distance between powers of 2 and powers of 3

I expect this is a classical question, so feel free to point me to classical answers: what is the fastest-growing function $f(t)$ for which we know that $$|2^t - 3^{t'}| \ge f(\min(t,t')) \;?$$ In particular, do we know that the gaps between powers of 2 and powers of 3 get exponentially large as $t,t'$ increase? Do we know anything like this for any other pair of integers besides 2 and 3?

• It seems that by Khinchin's theorem, if $\log(3)/\log(2)$ is a typical real number (in some lebesgue measure sense), then $f(x)=3x/(x\log(x)^2)$ would do with at most finitely many exceptions. – Yaakov Baruch Aug 7 '17 at 18:10
• See also this blog-entry of T.Tao terrytao.wordpress.com/2011/08/25/… – Gottfried Helms Oct 12 '19 at 9:05

What you need is the theory of lower bounds for linear forms in logarithms. A good place to start reading about this is the following article by Evertse:

www.math.leidenuniv.nl/~evertse/dio2011-linforms.pdf

In particular, Corollary 1.8 of the article (a Corollary to a famous theorem of Matveev) gives

$$\lvert 2^a-3^b \rvert \ge \frac{\max(2^a,3^b)}{(e \max(a,b))^{C}}$$ where $C$ is a positive constant (that is easily computable--see the proof and also the statement of Theorem 1.7).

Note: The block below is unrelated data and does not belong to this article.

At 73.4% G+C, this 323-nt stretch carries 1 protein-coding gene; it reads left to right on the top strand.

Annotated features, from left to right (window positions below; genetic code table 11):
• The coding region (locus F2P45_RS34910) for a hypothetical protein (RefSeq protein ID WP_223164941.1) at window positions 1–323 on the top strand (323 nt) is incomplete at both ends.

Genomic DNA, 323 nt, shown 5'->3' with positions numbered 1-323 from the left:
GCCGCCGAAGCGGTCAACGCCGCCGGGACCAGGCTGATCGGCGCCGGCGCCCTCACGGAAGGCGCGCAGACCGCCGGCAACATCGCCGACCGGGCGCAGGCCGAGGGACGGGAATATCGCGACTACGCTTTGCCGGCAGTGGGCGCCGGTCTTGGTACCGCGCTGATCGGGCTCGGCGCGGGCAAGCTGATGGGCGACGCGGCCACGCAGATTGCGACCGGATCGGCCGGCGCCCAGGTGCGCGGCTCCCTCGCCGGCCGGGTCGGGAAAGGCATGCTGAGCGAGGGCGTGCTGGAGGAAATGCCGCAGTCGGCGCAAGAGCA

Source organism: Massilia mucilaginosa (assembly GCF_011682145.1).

• Can you give a rough and ready estimate of $C$ for those who just want to be impressed with this neat result? – Felix Goldberg Dec 21 '12 at 11:05
• I just composed an answer with a heuristic for the approximants according to the continued fractions of $\log_2(3)$. For that heuristic it seems $C=1.06$ is a good choice allowing only two exceptions, and $C=1.22$ has no exceptions at all up to $b=2^80$ – Gottfried Helms Aug 7 '17 at 17:01
• The number $C$ computed by the formula in the linked article by inserting values in the formula $C= e*2^{3.5}*30^5*1*\log(3)$ is $C=821013300.694...$ (if I'm not messing up some things). I think there should far smaller values be available meanwhile... – Gottfried Helms Sep 7 '17 at 10:55
• @Siksek - you might like to see my picture for some suggestion for the choice of $C$ in my updated answer above. Can I actually use that picture's suggestion? – Gottfried Helms Jun 27 '19 at 12:25

I guess you expect $t$ and $t'$ to be integers. In this case, having a small $2^p-3^q$ is related to having a small $\frac{\log 3}{\log 2} - \frac{p}{q}$. So it's Diophantine approximation, and this is very well studied. The first result in Diophantine approximation is that there exists an infinity of rational $p/q$ such that $$\left|\frac{\log 3}{\log 2} - \frac{p}{q}\right| < \frac{1}{q^2}.$$ In which case it's not hard to compute that $$\left| 2^p - 3^q \right| = \mathcal{O}\left( \frac{3^q}{q} \right).$$ This is valid of course for all $2$'s and $3$'s.